Desire or Rationality?
We live in an era created by science and rational thought. But the culture that we live in is not rational. It is sub-rational, almost primal, in its elevation of the expression of desire over everything else.
This elevation of desire is a two-edged promise. It on the one hand, a promise of engagement in all that life has to offer.
On the other a promise of total exhaustion, of even annihilation, if embraced without thought, direction and boundaries. It is the power behind the passion of ambition and human connection.
Images of desire capture our attention, draw us into experiences that touch us, change us and can ultimately transform us into new persons. Our rational selves rarely do that. It is the passion of desire that makes it possibly for us to make the sacrifices to be people who create the goodness that lies dormant in the potential that we all have.
If that desire is let loose, never guided by our rational selves, then like Icarus' flight to the sun, we can crash and burn.
Desire = Love
I'm calling desire those inner drives that draw us toward what we love. Philosopher James K. A. Smith sees this love lived out in a sort of secular liturgy of worship. There are rituals that we observe because they reinforce the importance of our desires.
“… we are primarily desiring animals rather than merely thinking things, I also think that what constitutes our ultimate identities – what makes us who we are, the kind of people we are – is what we love. More specifically, our identity is shaped by what we ultimately love or what we love as ultimate – what, at the end of the day, gives us a sense of meaning, purpose, understanding, and orientation to our being-in-the-world. What we desire or love ultimately is a (largely implicit) vision of what we hoped for, what we think the good life looks like. The vision of the good life shapes all kinds of actions and decisions and habits that we undertake, often without our thinking about it. ”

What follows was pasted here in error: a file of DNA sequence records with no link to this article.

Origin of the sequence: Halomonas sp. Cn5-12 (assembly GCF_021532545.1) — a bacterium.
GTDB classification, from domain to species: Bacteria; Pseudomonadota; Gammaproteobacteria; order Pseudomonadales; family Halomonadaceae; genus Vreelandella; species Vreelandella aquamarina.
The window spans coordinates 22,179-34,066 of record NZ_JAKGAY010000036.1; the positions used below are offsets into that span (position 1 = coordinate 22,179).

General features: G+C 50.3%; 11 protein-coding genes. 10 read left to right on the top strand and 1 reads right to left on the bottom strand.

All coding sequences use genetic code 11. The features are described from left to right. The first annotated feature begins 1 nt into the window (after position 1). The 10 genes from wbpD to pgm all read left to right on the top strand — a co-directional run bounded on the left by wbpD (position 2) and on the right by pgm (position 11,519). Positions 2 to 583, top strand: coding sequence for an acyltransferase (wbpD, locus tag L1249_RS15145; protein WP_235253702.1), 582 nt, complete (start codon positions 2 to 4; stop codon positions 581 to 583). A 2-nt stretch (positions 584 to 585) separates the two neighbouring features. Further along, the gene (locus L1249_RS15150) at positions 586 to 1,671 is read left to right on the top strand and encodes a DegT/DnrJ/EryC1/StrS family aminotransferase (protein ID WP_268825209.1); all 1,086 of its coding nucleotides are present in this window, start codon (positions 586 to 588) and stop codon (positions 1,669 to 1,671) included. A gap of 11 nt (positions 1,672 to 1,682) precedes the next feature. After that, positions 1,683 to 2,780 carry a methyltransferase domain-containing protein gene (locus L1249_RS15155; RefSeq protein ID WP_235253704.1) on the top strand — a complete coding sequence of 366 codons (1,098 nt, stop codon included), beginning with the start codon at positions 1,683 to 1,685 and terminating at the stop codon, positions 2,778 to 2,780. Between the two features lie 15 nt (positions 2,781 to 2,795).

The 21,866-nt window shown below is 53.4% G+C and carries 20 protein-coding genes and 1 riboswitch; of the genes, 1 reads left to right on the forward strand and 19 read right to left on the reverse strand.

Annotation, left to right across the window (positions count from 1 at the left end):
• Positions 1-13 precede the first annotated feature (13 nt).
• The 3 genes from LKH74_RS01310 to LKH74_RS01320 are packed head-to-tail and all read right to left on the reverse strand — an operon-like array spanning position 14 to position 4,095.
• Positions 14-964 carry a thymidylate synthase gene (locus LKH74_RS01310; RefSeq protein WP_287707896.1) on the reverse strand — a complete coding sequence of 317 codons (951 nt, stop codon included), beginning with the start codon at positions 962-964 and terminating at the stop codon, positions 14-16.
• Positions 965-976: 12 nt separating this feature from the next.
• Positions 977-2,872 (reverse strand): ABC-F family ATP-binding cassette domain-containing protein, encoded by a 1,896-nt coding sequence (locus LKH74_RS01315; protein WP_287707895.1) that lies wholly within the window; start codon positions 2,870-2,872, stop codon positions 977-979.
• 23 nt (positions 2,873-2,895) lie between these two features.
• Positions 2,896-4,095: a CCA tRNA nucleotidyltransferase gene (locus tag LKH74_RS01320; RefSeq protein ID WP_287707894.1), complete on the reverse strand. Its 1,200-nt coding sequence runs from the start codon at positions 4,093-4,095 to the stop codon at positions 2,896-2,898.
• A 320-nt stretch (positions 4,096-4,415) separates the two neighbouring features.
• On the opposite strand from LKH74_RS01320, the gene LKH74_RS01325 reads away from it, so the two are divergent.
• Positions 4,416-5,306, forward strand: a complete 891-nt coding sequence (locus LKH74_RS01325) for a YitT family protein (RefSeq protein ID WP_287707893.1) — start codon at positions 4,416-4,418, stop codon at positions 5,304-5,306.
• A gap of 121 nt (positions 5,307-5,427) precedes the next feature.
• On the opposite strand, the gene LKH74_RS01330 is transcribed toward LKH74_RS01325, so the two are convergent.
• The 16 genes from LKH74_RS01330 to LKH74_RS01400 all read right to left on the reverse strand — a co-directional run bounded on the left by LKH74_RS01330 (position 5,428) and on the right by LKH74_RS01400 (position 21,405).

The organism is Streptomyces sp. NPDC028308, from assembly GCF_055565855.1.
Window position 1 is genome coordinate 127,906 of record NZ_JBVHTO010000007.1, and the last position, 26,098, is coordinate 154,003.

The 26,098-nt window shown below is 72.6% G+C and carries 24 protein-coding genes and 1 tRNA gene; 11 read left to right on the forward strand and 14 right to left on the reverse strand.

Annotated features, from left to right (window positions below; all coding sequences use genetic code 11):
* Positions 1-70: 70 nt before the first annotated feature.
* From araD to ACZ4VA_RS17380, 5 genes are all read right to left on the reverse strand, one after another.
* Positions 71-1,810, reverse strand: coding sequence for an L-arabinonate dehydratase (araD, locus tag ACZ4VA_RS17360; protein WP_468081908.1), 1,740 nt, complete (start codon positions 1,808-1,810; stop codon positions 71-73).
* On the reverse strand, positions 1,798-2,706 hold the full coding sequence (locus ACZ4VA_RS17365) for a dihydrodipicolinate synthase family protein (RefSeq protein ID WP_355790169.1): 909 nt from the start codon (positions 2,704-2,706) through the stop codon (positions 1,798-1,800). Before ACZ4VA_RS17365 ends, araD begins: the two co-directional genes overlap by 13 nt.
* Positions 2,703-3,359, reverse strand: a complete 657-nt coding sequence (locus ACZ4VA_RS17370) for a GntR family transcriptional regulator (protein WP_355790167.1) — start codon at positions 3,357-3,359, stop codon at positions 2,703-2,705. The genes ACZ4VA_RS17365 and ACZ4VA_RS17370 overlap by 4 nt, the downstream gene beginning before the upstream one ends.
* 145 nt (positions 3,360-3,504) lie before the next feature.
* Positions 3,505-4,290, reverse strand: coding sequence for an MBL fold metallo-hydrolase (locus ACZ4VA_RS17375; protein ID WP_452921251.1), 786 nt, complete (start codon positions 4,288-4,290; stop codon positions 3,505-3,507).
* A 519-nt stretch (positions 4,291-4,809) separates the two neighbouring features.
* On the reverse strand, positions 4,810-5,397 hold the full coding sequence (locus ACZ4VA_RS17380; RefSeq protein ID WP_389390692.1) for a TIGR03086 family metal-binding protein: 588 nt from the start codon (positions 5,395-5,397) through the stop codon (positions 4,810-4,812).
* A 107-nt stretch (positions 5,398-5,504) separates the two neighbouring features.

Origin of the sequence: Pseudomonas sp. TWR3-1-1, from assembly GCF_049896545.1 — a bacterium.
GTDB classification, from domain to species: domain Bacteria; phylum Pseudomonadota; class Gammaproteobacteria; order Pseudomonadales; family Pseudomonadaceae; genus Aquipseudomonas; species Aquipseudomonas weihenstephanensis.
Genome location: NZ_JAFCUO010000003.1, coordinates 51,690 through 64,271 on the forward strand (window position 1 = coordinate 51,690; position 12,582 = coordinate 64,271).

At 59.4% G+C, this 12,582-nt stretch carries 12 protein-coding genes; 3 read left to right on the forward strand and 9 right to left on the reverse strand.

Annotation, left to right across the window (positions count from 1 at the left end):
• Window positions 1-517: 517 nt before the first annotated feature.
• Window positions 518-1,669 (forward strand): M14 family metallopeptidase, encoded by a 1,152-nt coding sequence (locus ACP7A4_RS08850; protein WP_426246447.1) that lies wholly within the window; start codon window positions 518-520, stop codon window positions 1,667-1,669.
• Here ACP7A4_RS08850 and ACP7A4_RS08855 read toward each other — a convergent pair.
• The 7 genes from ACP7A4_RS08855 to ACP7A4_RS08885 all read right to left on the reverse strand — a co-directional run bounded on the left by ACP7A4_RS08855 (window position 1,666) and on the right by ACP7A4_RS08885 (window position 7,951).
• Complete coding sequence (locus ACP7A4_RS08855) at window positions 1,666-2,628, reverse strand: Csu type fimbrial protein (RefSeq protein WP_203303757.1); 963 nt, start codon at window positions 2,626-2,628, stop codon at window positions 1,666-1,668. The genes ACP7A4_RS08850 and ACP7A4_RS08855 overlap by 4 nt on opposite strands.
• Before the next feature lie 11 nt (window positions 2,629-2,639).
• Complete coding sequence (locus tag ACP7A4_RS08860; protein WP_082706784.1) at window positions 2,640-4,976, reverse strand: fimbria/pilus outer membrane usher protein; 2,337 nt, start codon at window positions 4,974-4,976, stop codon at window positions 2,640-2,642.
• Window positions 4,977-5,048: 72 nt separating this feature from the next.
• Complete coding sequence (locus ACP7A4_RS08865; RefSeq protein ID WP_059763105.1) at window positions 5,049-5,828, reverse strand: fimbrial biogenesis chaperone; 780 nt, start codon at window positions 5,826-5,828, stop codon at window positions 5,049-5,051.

Our loves and desires are shaped by how we live in the world around us. The social and organizational systems and structures that are the context of our life and work is a place of engagement where we either find our desires fulfilled or frustrated. Our happiness is not so much about what we think, but how we intersect with the social and organizational places where we live and work. Smith writes,
So when I say that love defines us, I don’t mean our love for the Chicago Cubs or chocolate chip scones, but rather our desire for a way of life. This element of ultimacy … is fundamentally religious. But religion here refers primarily not to a set of beliefs or doctrines but rather to a way of life. What’s at stake is not primarily ideas but love, which functions on a different register. Our ultimate love/desire is shaped by practices, not ideas that are merely communicated to us.
Or to put it another way, our real world context is both outside of us and within us. The connection between our desires and the physical places where we spend our days is intimate and integral to every aspect of our lives.
If you are like me, there are places you go to find restoration and perspective. For me it is the spiritual geography of wild places. Remove the technological noise and perspective returns. At these places, we reconnect with the desires that drive us toward what we love.
When I go to a place like Max Patch (below) I find myself standing on a high mountain bald with a 360 degree vista of mountain ridges.